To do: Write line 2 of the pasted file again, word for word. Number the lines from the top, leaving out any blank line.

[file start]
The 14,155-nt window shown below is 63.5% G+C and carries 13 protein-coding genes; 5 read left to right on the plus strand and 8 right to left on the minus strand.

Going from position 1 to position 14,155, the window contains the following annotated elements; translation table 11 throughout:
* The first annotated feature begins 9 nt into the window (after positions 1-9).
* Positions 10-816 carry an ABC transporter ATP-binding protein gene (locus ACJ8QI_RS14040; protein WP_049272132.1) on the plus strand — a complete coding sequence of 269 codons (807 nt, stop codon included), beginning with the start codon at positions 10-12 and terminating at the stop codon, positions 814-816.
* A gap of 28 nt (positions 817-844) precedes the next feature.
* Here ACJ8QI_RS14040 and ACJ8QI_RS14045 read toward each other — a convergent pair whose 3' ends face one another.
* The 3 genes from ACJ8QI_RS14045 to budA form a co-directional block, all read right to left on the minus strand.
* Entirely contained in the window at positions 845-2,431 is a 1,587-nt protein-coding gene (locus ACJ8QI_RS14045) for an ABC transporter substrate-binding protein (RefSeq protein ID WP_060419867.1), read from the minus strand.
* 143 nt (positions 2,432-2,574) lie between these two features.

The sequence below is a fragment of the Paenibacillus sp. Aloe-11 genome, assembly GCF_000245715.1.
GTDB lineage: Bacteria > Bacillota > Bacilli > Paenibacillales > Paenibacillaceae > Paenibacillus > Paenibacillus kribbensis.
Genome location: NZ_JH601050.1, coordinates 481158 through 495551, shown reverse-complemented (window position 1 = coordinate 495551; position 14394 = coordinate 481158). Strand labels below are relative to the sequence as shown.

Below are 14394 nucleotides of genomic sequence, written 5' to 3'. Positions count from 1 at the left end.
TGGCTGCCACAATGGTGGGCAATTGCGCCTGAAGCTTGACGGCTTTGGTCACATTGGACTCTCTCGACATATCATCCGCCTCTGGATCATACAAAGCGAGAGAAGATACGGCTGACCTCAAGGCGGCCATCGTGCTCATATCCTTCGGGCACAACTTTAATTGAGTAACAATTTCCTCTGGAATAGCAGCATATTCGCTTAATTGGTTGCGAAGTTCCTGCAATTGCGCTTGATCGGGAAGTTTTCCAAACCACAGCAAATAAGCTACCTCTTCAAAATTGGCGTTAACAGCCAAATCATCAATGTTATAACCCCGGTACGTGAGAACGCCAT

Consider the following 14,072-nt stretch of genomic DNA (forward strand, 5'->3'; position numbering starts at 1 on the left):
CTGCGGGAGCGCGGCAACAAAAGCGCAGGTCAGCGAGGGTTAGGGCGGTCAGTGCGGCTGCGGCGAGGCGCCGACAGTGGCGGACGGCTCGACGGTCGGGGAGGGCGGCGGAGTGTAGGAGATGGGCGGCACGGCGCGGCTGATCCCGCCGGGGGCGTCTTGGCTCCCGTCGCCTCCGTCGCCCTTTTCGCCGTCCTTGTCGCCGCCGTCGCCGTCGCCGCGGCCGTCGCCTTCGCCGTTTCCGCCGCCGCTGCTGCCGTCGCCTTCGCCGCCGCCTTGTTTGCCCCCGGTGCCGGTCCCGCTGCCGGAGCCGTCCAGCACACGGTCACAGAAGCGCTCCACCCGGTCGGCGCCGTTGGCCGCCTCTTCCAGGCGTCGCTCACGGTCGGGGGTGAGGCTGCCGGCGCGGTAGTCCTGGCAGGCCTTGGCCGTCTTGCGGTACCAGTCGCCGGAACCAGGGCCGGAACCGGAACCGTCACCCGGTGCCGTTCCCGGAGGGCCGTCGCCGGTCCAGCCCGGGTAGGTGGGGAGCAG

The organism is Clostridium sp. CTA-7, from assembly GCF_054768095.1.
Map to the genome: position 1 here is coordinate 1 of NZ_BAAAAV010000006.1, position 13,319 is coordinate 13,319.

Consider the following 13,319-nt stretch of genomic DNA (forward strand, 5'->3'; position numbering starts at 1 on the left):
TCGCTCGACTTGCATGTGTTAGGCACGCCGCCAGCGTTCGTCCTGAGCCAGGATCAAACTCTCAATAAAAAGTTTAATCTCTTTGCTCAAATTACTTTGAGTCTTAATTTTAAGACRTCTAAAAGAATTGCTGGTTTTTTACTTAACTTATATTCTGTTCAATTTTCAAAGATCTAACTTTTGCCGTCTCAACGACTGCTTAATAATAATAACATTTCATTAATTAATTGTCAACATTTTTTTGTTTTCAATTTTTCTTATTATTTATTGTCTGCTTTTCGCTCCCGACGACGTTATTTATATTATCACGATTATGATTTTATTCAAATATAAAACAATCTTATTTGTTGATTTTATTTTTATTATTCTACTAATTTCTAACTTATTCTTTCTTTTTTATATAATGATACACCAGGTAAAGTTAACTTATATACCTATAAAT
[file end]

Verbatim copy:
Going from position 1 to position 14,155, the window contains the following annotated elements; translation table 11 throughout: